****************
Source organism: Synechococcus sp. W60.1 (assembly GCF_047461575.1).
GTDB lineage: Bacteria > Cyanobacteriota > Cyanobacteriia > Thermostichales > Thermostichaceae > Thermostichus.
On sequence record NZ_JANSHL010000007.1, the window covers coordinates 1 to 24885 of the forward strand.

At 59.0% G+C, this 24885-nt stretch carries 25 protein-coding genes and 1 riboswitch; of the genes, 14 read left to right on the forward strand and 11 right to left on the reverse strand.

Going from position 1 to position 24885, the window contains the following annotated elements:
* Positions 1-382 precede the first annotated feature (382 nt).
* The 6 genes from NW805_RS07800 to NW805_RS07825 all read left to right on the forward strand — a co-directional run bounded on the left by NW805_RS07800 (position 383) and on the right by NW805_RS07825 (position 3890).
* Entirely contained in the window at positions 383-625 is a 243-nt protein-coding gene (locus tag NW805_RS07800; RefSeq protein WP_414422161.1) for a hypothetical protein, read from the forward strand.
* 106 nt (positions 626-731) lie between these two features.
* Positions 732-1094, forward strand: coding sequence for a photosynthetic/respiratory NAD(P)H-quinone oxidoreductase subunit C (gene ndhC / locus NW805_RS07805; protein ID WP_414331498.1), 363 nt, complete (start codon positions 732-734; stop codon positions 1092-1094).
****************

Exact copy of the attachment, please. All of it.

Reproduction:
Source organism: Synechococcus sp. W60.1 (assembly GCF_047461575.1).
GTDB lineage: Bacteria > Cyanobacteriota > Cyanobacteriia > Thermostichales > Thermostichaceae > Thermostichus.
On sequence record NZ_JANSHL010000007.1, the window covers coordinates 1 to 24885 of the forward strand.

At 59.0% G+C, this 24885-nt stretch carries 25 protein-coding genes and 1 riboswitch; of the genes, 14 read left to right on the forward strand and 11 right to left on the reverse strand.

Going from position 1 to position 24885, the window contains the following annotated elements:
* Positions 1-382 precede the first annotated feature (382 nt).
* The 6 genes from NW805_RS07800 to NW805_RS07825 all read left to right on the forward strand — a co-directional run bounded on the left by NW805_RS07800 (position 383) and on the right by NW805_RS07825 (position 3890).
* Entirely contained in the window at positions 383-625 is a 243-nt protein-coding gene (locus tag NW805_RS07800; RefSeq protein WP_414422161.1) for a hypothetical protein, read from the forward strand.
* 106 nt (positions 626-731) lie between these two features.
* Positions 732-1094, forward strand: coding sequence for a photosynthetic/respiratory NAD(P)H-quinone oxidoreductase subunit C (gene ndhC / locus NW805_RS07805; protein ID WP_414331498.1), 363 nt, complete (start codon positions 732-734; stop codon positions 1092-1094).